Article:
fostering sustainable behavior
More on this shortly.
regeneration of mahogany
My master's thesis is entitled: "The regeneration of mahogany from planted seedlings on clearings in community forests of Quintana Roo, Mexico."
Big leaf mahogany (Swietenia macrophylla King) is the most commercially valuable tree species in the Neotropics, but it usually does not regenerate successfully after harvesting. In order to ensure the presence of mahogany for future harvests, communities have been planting mahogany seedlings in clearings made by the timber extraction process. This study examines the growth of mahogany seedlings planted in two different years in landings and tree fall gaps, and the biophysical factors that influence seedling size. Landings had significantly less canopy cover and more soil compaction than tree fall gaps, and older plants were significantly taller than younger plants. Seedlings showed significantly greater growth in landings, growing approximately twice as much as seedlings planted in tree fall gaps, primarily in response to reduced canopy cover in those clearings. Soil compaction was greater in landings and younger sites and had a negative effect on tree size. However, the effects of soil compaction seem to last for several years after creation of the clearing, affecting seedlings in the older sites. Analyses of ground cover and climber infestation of seedlings demonstrate a negative effect of competition on seedling growth in older sites. The findings suggest that light availability is the most important factor promoting seedling growth, especially within the first few years after planting. While the results support previous knowledge about mahogany growth, this study provides information about enrichment that may have implications for silvicultural management.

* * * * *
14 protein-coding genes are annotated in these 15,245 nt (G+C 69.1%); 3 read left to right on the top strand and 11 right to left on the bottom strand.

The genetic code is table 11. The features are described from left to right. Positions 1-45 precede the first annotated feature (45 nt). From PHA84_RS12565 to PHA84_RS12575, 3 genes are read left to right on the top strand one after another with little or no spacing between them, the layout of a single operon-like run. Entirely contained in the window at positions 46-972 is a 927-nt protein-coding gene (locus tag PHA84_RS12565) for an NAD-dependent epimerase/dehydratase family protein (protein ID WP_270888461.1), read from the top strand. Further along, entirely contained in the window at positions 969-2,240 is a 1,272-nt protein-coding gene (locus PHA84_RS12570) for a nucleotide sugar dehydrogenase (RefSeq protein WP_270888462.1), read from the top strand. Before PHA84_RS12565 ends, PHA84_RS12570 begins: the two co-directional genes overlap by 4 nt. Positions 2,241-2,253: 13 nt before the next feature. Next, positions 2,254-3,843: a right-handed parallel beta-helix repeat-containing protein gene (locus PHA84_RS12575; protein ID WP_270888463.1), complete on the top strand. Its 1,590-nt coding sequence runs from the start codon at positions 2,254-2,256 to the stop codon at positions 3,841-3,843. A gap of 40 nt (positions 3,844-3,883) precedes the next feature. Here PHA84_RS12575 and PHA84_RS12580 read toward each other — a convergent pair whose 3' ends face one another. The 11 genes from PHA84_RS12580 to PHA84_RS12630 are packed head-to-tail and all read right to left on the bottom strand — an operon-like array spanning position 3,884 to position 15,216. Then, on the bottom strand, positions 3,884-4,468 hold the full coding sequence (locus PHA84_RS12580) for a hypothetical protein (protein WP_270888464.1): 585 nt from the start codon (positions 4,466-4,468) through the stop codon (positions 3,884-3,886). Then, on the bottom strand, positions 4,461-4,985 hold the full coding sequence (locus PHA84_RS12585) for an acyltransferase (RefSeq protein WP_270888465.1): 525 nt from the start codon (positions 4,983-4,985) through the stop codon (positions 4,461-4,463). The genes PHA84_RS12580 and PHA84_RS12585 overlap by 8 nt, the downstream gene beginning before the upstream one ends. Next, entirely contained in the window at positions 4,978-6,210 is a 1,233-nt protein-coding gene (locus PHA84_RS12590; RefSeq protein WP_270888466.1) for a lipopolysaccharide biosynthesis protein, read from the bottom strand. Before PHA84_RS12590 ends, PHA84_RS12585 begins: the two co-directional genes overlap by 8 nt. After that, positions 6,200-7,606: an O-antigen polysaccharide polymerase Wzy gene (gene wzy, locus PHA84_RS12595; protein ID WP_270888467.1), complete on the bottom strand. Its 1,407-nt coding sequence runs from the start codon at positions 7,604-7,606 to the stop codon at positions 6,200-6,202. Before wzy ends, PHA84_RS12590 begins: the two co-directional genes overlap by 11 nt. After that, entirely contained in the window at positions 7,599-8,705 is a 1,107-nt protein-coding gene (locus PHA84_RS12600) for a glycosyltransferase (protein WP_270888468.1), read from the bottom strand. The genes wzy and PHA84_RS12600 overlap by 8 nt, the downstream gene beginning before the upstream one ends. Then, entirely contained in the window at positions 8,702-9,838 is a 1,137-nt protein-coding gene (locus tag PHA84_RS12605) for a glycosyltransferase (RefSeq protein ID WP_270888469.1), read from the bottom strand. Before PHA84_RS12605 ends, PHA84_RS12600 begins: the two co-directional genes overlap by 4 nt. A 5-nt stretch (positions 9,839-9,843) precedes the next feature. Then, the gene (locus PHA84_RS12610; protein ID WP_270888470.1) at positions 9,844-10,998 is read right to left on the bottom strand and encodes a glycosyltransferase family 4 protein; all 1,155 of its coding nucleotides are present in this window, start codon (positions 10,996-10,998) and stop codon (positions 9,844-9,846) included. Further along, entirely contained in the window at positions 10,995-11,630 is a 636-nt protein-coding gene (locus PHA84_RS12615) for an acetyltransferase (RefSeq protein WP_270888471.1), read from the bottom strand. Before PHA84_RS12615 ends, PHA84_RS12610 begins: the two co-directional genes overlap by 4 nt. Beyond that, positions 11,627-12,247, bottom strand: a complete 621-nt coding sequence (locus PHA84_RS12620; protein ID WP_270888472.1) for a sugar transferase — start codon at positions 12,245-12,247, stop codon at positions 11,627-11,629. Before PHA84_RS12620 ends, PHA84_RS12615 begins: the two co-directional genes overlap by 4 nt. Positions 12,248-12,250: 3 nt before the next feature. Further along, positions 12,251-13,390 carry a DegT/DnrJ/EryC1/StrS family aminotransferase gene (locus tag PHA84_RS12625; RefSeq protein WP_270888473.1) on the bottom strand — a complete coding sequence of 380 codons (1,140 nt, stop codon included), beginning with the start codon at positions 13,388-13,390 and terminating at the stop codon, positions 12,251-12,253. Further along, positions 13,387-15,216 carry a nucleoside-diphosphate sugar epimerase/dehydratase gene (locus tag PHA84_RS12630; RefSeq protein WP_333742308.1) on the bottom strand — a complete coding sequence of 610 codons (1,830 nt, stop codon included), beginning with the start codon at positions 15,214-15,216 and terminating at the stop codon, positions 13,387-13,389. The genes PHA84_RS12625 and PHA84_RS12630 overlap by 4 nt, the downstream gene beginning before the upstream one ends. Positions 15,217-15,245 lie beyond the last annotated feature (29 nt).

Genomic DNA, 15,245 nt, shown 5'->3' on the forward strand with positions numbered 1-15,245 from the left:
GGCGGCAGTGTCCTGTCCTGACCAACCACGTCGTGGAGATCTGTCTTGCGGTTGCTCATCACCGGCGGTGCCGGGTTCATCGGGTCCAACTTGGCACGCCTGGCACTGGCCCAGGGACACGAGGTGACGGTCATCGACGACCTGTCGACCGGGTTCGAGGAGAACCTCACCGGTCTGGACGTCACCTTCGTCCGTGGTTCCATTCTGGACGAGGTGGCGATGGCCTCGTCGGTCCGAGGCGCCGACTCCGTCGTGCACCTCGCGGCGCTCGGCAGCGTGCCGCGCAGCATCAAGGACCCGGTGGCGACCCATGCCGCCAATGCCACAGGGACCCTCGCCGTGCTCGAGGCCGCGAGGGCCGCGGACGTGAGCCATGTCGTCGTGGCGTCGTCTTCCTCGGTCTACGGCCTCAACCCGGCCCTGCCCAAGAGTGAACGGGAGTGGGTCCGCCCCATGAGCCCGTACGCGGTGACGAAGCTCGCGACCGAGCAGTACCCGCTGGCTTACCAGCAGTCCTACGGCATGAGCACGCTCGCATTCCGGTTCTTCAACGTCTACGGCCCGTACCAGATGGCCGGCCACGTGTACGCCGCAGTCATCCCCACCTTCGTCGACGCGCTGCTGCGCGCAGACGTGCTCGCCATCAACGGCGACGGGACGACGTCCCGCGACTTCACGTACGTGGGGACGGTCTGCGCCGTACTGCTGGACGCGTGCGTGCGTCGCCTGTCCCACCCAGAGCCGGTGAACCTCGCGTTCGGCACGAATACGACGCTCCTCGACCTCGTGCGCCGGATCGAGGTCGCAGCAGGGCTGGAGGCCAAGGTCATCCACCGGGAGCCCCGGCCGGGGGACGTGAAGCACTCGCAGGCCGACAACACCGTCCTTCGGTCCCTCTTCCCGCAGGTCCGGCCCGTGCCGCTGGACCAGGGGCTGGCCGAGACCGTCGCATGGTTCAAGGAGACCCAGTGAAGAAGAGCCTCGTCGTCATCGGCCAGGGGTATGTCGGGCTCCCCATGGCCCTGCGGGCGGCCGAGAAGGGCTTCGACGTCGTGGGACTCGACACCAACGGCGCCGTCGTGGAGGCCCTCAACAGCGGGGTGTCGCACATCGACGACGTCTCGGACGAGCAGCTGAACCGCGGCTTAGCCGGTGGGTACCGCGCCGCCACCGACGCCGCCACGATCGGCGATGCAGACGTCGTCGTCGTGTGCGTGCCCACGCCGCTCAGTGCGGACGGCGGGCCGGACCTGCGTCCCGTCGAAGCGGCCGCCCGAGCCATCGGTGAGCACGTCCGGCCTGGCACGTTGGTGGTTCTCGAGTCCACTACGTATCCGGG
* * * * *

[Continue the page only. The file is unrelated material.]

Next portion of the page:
Full paper available soon.
religion and environmental ethics
It strikes me that religion is inherently anthropocentric, given that it is for humans about humans (and, some might argue, by humans). However, it holds a central role in so many people's lives, and dictates how people should live those lives - not only basic codes of conduct, morality and ethics, but also how people should view, act towards and respond to their worlds.
When American evangelical Christians spoke out in favor of action in response to global warming, I began to wonder how religion relates to conservation. What specifically do religious texts say about our relationship with the natural world? How have scholars interpreted such passages to give new meaning to them? Where do modern movements stand with respect to contemporary environmental issues? Who is actively responding to these problems? And why aren't more religious leaders following in the footsteps of those who are taking action?
To explore these questions, I teamed up with Rabbi Billy Dreskin and his congregation at Woodlands Community Temple. Through discussion and adult learning courses, I discovered the roots of environmentalism in Judaism, and how Reform Judaism challenges its followers to respond to contemporary environmental problems. Since Judaism, like many other religions, is deeply devoted to social action, I hope to continue to examine the links between helping those in need and improving the quality of the environment. Through our efforts, Rabbi Billy and I were able to foster environmental action at Woodlands, and I hope to begin similar efforts at other congregations in the area.
If you are interested in learning more about this project, or in joining me in this exploration of religion and environmentalism, please .